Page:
Biological Significance of Photoreceptor Photocycle Length: VIVID Photocycle Governs the Dynamic VIVID-White Collar Complex Pool Mediating Photo-adaptation and Response to Changes in Light IntensityPLoS Genet

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Authors
Arko Dasgupta, Chen-Hui Chen, ChangHwan Lee, Amy S. Gladfelter, Jay C. Dunlap, Jennifer J. Loros
Year
2015
DOI
10.1371/journal.pgen.1005215
Subject
Molecular Biology / Ecology, Evolution, Behavior and Systematics / Cancer Research / Genetics (clinical) / Genetics

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Text

RESEARCH ARTICLE

Biological Significance of Photoreceptor

Photocycle Length: VIVID Photocycle

Governs the Dynamic VIVID-White Collar

Complex Pool Mediating Photo-adaptation and Response to Changes in Light Intensity

Arko Dasgupta1, Chen-Hui Chen1, ChangHwan Lee2, Amy S. Gladfelter2, Jay C. Dunlap1,

Jennifer J. Loros1,3* 1 Department of Genetics, Geisel School of Medicine, Dartmouth, Hanover, New Hampshire, United States of America, 2 Department of Biological Sciences, Dartmouth, Hanover, New Hampshire, United States of

America, 3 Department of Biochemistry, Geisel School of Medicine, Dartmouth, Hanover, New Hampshire,

United States of America * Jennifer.J.Loros@dartmouth.edu

Abstract

Most organisms on earth sense light through the use of chromophore-bearing photoreceptive proteins with distinct and characteristic photocycle lengths, yet the biological significance of this adduct decay length is neither understood nor has been tested. In the filamentous fungus Neurospora crassa VIVID (VVD) is a critical player in the process of photoadaptation, the attenuation of light-induced responses and the ability to maintain photosensitivity in response to changing light intensities. Detailed in vitro analysis of the photochemistry of the blue light sensing, FAD binding, LOV domain of VVD has revealed residues around the site of photo-adduct formation that influence the stability of the adduct state (light state), that is, altering the photocycle length. We have examined the biological significance of VVD photocycle length to photoadaptation and report that a double substitution mutant (vvdI74VI85V), previously shown to have a very fast light to dark state reversion in vitro, shows significantly reduced interaction with the White Collar Complex (WCC) resulting in a substantial photoadaptation defect. This reduced interaction impacts photoreceptor transcription factor WHITE COLLAR-1 (WC-1) protein stability when N. crassa is exposed to light: The fast-reverting mutant VVD is unable to form a dynamic VVD-WCC pool of the size required for photoadaptation as assayed both by attenuation of gene expression and the ability to respond to increasing light intensity. Additionally, transcription of the clock gene frequency (frq) is sensitive to changing light intensity in a wild-type strain but not in the fast photo-reversion mutant indicating that the establishment of this dynamic VVD-WCC pool is essential in general photobiology and circadian biology. Thus, VVD photocycle length appears sculpted to establish a VVD-WCC reservoir of sufficient size to sustain photoadaptation while maintaining sensitivity to changing light intensity. The great diversity in photocycle kinetics among photoreceptors may be viewed as reflecting adaptive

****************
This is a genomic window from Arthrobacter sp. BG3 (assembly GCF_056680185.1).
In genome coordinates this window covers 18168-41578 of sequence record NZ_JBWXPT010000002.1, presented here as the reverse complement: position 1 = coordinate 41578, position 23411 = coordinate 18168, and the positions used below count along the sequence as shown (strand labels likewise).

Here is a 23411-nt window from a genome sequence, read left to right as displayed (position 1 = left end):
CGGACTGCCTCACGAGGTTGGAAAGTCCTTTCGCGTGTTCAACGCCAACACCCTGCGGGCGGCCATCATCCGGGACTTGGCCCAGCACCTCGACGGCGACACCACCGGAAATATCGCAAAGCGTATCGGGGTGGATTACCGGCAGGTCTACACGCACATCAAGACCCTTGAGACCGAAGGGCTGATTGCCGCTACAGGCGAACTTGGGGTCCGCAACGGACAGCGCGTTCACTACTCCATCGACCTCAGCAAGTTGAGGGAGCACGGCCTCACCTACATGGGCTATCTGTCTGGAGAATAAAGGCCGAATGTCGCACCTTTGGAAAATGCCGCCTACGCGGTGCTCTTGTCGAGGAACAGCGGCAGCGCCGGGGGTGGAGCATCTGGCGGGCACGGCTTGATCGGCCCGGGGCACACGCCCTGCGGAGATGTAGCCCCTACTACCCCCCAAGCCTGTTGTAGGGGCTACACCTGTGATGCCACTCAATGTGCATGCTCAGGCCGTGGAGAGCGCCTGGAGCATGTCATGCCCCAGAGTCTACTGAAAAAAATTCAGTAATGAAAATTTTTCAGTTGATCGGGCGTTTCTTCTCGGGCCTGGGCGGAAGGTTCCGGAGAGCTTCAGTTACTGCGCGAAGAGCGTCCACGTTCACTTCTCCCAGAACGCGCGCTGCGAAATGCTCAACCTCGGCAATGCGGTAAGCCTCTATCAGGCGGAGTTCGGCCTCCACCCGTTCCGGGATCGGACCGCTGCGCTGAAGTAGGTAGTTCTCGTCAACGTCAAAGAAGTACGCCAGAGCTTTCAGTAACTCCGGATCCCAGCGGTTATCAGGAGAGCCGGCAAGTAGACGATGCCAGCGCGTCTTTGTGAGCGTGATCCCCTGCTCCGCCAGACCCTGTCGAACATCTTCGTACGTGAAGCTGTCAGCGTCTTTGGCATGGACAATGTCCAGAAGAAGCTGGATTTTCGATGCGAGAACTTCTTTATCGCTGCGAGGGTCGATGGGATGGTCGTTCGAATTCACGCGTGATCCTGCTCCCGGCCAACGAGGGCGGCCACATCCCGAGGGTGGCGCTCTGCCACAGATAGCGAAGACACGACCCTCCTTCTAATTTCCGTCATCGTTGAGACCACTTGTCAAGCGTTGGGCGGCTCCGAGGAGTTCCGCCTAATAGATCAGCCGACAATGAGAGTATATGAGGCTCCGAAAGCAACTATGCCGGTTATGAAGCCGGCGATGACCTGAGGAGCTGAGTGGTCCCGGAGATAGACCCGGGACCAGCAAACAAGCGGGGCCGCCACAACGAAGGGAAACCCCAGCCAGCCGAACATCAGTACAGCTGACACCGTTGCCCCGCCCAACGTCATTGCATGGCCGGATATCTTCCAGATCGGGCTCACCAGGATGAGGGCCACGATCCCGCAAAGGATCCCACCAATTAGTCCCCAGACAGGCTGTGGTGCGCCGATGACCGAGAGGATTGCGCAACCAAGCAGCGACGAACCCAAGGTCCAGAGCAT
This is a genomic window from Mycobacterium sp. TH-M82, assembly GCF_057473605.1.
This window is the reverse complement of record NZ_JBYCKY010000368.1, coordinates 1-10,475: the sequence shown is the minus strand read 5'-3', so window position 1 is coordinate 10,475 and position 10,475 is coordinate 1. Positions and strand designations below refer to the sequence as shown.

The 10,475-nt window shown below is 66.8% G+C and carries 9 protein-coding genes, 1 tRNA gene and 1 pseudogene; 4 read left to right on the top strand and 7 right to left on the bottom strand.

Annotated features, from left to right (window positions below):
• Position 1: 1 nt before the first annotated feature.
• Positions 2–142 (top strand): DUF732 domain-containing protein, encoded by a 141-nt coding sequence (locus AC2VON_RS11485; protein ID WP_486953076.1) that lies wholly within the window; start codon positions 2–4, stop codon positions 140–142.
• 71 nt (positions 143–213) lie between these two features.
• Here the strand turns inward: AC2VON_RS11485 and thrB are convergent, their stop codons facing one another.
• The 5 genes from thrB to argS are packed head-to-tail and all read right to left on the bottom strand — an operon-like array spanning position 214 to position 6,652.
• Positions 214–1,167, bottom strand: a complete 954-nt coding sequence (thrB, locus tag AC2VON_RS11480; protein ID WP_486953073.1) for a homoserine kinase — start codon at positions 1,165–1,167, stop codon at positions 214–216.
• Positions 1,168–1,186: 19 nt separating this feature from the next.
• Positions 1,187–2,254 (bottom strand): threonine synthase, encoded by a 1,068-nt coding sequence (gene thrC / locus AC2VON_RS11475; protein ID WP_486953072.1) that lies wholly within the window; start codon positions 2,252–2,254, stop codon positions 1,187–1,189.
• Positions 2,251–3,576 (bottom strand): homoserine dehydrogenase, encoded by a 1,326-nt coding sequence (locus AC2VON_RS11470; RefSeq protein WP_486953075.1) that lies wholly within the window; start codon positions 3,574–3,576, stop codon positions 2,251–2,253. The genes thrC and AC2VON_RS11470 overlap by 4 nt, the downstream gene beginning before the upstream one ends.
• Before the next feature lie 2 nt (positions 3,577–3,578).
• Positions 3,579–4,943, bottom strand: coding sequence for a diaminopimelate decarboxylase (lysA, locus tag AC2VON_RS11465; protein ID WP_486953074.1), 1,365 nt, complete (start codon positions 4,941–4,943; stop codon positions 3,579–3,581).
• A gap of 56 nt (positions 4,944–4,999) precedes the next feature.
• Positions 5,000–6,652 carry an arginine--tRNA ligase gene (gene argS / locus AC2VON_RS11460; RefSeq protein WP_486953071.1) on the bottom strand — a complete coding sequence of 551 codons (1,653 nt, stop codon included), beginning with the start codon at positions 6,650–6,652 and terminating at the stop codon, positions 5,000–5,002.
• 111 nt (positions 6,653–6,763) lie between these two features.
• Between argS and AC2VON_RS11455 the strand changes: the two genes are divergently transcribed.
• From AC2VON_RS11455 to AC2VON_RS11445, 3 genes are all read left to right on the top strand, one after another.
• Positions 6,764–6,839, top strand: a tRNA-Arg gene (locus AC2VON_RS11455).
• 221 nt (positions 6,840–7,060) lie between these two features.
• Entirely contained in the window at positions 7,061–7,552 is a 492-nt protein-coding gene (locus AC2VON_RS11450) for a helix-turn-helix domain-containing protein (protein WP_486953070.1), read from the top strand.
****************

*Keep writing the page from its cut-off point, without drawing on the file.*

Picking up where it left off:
PLOSGenetics | DOI:10.1371/journal.pgen.1005215 May 15, 2015 1 / 23

OPEN ACCESS

Citation: Dasgupta A, Chen C-H, Lee C, Gladfelter

AS, Dunlap JC, Loros JJ (2015) Biological

Significance of Photoreceptor Photocycle Length:

VIVID Photocycle Governs the Dynamic VIVID-White

Collar Complex Pool Mediating Photo-adaptation and

Response to Changes in Light Intensity. PLoS Genet 11(5): e1005215. doi:10.1371/journal.pgen.1005215

Editor: Brian Crane, Cornell University, UNITED